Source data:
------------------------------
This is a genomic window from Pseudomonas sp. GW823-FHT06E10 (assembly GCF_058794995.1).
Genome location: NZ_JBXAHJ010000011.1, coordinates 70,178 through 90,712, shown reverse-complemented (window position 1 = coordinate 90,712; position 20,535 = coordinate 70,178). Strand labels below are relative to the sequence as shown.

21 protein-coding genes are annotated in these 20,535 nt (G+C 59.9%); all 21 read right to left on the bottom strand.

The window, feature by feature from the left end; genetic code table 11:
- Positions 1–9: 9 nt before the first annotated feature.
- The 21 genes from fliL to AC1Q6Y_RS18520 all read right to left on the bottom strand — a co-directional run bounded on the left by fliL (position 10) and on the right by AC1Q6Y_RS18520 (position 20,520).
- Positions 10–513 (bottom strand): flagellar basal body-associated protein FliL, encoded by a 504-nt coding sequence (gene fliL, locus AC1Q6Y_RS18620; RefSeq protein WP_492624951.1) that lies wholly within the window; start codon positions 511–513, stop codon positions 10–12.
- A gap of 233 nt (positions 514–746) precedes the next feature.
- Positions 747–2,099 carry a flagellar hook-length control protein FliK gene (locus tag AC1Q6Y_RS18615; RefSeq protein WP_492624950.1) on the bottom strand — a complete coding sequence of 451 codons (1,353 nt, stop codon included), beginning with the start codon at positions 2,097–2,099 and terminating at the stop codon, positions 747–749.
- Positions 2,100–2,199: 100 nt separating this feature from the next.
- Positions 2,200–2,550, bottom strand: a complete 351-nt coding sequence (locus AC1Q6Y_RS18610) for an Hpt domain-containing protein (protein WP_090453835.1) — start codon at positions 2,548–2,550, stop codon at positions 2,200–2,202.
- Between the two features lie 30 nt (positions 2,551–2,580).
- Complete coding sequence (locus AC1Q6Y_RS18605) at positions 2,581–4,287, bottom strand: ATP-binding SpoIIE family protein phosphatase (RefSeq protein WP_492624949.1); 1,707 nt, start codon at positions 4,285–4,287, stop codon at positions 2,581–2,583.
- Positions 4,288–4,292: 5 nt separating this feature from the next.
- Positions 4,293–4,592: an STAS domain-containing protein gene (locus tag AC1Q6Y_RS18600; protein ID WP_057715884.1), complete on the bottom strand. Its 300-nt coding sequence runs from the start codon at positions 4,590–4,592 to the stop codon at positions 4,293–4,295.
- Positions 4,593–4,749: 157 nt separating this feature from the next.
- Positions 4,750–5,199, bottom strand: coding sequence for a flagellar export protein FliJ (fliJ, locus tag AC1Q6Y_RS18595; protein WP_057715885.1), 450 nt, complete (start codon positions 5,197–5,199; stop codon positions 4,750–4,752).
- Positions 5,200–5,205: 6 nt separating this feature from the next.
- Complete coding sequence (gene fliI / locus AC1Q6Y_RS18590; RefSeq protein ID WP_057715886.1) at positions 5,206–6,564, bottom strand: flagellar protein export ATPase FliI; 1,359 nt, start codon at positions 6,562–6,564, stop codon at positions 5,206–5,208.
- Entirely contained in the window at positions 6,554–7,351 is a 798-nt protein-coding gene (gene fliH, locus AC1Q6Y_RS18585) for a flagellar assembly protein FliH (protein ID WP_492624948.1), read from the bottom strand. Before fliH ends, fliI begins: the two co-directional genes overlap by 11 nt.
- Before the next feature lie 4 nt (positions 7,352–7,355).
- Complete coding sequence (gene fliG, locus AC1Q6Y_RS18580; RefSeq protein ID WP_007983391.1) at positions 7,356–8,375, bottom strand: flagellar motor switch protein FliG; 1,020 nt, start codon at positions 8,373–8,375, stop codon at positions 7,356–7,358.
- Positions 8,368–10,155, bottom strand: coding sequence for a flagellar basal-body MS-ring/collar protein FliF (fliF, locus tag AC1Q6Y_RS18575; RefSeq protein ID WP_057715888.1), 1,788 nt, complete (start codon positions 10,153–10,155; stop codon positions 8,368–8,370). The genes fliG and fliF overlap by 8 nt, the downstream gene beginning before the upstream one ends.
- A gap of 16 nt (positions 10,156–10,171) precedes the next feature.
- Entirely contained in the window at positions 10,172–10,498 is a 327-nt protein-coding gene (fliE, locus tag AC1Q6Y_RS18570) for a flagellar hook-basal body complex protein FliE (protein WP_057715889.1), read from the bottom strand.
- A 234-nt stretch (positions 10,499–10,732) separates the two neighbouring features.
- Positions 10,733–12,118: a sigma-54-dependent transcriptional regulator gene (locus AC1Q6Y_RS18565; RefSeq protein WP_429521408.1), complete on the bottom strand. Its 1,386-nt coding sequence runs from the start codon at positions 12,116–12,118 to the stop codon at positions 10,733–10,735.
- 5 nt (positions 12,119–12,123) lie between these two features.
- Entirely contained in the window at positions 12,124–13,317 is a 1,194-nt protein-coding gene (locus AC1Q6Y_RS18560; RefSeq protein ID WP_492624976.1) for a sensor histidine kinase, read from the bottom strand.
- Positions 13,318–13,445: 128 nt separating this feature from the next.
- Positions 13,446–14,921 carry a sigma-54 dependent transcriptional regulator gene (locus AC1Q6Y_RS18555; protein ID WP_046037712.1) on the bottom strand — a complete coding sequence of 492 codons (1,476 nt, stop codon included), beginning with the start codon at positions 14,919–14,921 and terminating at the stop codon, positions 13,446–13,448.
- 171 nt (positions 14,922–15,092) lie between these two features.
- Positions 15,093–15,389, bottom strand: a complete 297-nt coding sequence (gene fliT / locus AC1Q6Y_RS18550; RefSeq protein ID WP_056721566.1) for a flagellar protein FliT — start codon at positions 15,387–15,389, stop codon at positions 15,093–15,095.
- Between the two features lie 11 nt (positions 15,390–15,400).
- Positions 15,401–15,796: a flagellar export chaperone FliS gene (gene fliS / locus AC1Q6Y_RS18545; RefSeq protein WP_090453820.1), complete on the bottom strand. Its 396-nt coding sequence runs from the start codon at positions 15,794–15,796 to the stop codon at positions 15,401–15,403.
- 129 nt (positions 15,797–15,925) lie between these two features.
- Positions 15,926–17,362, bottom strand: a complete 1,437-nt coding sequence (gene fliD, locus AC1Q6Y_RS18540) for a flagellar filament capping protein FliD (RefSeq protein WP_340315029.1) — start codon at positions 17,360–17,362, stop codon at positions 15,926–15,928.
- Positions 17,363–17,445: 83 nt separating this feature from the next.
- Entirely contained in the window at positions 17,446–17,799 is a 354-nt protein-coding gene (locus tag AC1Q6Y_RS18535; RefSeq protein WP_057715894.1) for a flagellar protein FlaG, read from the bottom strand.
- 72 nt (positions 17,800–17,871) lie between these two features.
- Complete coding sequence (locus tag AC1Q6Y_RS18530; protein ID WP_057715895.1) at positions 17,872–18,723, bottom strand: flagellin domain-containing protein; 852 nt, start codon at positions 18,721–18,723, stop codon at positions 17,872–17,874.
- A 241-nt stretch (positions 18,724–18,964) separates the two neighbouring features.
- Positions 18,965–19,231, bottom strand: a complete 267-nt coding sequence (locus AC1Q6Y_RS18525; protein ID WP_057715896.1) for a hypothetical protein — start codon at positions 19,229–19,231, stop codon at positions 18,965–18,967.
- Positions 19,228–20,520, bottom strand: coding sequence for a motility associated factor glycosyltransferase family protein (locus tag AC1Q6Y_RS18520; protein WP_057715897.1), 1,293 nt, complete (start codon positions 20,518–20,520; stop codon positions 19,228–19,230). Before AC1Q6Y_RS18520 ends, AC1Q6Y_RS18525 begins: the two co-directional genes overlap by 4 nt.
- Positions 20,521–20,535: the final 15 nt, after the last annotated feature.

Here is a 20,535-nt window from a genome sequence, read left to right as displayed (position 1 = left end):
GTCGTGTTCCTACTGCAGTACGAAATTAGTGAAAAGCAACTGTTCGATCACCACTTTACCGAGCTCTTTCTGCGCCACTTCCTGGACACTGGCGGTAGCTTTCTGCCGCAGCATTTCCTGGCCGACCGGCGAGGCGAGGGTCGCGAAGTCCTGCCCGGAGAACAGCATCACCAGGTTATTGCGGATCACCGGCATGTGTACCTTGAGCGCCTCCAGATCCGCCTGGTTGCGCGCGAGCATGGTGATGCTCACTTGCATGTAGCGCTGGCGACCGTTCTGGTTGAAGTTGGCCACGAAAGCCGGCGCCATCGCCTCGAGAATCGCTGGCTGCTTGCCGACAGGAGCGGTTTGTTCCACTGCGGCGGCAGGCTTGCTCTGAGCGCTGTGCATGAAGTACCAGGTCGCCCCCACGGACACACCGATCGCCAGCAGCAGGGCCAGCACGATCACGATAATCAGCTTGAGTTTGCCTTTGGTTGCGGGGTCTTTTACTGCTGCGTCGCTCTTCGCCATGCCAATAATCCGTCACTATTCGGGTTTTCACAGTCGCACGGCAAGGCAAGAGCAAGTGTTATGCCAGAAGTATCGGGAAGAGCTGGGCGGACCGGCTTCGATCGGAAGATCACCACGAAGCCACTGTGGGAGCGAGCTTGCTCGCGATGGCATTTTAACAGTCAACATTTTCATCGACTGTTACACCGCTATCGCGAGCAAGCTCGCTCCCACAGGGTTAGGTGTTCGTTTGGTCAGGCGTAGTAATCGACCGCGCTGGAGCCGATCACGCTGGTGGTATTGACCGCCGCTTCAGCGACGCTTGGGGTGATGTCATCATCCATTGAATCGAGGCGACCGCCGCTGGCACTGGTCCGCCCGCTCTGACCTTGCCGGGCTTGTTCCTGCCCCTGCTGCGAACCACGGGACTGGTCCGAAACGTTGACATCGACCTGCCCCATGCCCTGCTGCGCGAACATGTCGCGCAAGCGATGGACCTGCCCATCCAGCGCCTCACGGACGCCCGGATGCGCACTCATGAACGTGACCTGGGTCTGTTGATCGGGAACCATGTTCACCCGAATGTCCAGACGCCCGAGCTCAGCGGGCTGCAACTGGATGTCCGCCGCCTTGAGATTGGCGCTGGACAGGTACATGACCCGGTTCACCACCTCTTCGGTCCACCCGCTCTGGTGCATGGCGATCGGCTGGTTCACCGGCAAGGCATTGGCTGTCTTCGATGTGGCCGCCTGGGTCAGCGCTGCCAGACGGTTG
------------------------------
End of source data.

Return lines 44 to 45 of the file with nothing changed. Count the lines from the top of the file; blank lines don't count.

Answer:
- Positions 19,228–20,520, bottom strand: coding sequence for a motility associated factor glycosyltransferase family protein (locus tag AC1Q6Y_RS18520; protein WP_057715897.1), 1,293 nt, complete (start codon positions 20,518–20,520; stop codon positions 19,228–19,230). Before AC1Q6Y_RS18520 ends, AC1Q6Y_RS18525 begins: the two co-directional genes overlap by 4 nt.
- Positions 20,521–20,535: the final 15 nt, after the last annotated feature.